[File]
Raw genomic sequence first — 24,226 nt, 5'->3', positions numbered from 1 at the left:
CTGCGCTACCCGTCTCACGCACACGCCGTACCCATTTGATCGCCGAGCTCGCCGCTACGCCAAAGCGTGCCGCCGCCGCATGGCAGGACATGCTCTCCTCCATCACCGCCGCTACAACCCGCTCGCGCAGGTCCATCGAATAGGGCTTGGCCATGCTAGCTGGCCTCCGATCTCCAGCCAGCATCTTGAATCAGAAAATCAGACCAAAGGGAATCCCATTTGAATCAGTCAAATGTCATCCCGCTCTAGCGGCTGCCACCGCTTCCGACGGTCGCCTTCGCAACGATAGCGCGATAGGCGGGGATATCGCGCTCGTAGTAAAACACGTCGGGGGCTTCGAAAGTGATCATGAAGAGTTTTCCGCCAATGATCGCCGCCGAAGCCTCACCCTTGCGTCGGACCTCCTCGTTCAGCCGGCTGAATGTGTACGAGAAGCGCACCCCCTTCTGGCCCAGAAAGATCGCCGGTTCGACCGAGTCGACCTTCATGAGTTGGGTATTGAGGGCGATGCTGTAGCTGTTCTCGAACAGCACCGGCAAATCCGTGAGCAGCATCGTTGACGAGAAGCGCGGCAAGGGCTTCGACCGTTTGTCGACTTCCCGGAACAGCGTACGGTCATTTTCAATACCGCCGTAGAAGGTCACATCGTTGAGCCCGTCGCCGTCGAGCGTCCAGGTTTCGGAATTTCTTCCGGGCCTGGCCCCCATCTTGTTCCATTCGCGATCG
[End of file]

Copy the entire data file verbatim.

Raw genomic sequence first — 24,226 nt, 5'->3', positions numbered from 1 at the left:
CTGCGCTACCCGTCTCACGCACACGCCGTACCCATTTGATCGCCGAGCTCGCCGCTACGCCAAAGCGTGCCGCCGCCGCATGGCAGGACATGCTCTCCTCCATCACCGCCGCTACAACCCGCTCGCGCAGGTCCATCGAATAGGGCTTGGCCATGCTAGCTGGCCTCCGATCTCCAGCCAGCATCTTGAATCAGAAAATCAGACCAAAGGGAATCCCATTTGAATCAGTCAAATGTCATCCCGCTCTAGCGGCTGCCACCGCTTCCGACGGTCGCCTTCGCAACGATAGCGCGATAGGCGGGGATATCGCGCTCGTAGTAAAACACGTCGGGGGCTTCGAAAGTGATCATGAAGAGTTTTCCGCCAATGATCGCCGCCGAAGCCTCACCCTTGCGTCGGACCTCCTCGTTCAGCCGGCTGAATGTGTACGAGAAGCGCACCCCCTTCTGGCCCAGAAAGATCGCCGGTTCGACCGAGTCGACCTTCATGAGTTGGGTATTGAGGGCGATGCTGTAGCTGTTCTCGAACAGCACCGGCAAATCCGTGAGCAGCATCGTTGACGAGAAGCGCGGCAAGGGCTTCGACCGTTTGTCGACTTCCCGGAACAGCGTACGGTCATTTTCAATACCGCCGTAGAAGGTCACATCGTTGAGCCCGTCGCCGTCGAGCGTCCAGGTTTCGGAATTTCTTCCGGGCCTGGCCCCCATCTTGTTCCATTCGCGATCG